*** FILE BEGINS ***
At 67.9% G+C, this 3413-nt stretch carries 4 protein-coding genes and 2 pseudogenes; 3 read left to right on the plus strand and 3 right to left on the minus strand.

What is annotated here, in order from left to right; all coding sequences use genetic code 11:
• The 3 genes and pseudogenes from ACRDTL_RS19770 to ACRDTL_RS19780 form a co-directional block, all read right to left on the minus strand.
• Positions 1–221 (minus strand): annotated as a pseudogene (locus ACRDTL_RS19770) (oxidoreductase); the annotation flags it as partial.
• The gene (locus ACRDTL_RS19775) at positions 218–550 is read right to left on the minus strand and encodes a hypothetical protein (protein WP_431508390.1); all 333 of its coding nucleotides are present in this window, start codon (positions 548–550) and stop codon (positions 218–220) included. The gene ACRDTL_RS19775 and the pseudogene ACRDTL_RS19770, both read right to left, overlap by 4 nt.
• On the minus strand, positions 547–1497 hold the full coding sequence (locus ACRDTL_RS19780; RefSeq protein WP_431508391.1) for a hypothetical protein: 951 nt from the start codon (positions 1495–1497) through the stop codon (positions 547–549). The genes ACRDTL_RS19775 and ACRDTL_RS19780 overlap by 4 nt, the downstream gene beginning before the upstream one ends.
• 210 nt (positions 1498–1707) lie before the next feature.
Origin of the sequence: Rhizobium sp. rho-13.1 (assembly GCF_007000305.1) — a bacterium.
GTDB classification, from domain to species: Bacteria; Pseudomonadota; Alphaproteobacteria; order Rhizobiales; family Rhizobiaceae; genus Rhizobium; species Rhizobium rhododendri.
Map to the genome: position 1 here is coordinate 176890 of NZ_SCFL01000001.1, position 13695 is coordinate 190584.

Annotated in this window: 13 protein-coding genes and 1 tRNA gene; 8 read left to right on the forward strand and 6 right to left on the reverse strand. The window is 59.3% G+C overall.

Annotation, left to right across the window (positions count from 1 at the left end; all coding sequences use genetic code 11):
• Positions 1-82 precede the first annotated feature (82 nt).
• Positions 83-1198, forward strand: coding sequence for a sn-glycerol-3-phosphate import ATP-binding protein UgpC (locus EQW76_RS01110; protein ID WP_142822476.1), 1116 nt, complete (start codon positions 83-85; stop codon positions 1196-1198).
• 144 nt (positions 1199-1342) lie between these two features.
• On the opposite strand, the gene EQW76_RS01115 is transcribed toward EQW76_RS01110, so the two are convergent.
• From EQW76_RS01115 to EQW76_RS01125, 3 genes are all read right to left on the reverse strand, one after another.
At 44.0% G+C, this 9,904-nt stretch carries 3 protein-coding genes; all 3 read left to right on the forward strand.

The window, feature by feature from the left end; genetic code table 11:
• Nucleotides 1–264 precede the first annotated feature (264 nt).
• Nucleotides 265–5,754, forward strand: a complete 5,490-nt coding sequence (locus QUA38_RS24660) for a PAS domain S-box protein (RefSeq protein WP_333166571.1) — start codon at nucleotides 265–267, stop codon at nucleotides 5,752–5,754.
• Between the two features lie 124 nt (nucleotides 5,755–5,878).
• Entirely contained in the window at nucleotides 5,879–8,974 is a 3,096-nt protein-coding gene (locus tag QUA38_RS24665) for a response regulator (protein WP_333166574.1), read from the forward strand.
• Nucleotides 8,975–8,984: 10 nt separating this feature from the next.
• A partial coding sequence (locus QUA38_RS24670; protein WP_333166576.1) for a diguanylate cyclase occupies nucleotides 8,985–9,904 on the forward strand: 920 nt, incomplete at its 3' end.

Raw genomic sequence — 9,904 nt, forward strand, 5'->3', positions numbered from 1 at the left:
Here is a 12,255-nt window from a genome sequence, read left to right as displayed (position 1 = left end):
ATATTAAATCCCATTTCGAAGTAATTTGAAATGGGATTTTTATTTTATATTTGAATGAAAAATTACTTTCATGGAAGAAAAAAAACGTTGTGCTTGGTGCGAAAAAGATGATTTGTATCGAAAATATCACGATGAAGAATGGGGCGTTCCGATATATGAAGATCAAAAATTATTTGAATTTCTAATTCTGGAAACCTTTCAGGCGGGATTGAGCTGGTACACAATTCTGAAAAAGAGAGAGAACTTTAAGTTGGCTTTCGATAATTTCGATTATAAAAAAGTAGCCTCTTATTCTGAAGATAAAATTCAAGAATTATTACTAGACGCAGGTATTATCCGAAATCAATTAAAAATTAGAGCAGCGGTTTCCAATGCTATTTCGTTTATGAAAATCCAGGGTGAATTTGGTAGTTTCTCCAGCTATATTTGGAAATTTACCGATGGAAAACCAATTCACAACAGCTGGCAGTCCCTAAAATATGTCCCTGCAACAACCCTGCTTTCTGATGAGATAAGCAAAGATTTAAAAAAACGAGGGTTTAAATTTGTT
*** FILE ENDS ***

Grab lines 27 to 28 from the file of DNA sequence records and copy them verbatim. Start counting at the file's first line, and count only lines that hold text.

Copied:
Here is a 12,255-nt window from a genome sequence, read left to right as displayed (position 1 = left end):
ATATTAAATCCCATTTCGAAGTAATTTGAAATGGGATTTTTATTTTATATTTGAATGAAAAATTACTTTCATGGAAGAAAAAAAACGTTGTGCTTGGTGCGAAAAAGATGATTTGTATCGAAAATATCACGATGAAGAATGGGGCGTTCCGATATATGAAGATCAAAAATTATTTGAATTTCTAATTCTGGAAACCTTTCAGGCGGGATTGAGCTGGTACACAATTCTGAAAAAGAGAGAGAACTTTAAGTTGGCTTTCGATAATTTCGATTATAAAAAAGTAGCCTCTTATTCTGAAGATAAAATTCAAGAATTATTACTAGACGCAGGTATTATCCGAAATCAATTAAAAATTAGAGCAGCGGTTTCCAATGCTATTTCGTTTATGAAAATCCAGGGTGAATTTGGTAGTTTCTCCAGCTATATTTGGAAATTTACCGATGGAAAACCAATTCACAACAGCTGGCAGTCCCTAAAATATGTCCCTGCAACAACCCTGCTTTCTGATGAGATAAGCAAAGATTTAAAAAAACGAGGGTTTAAATTTGTT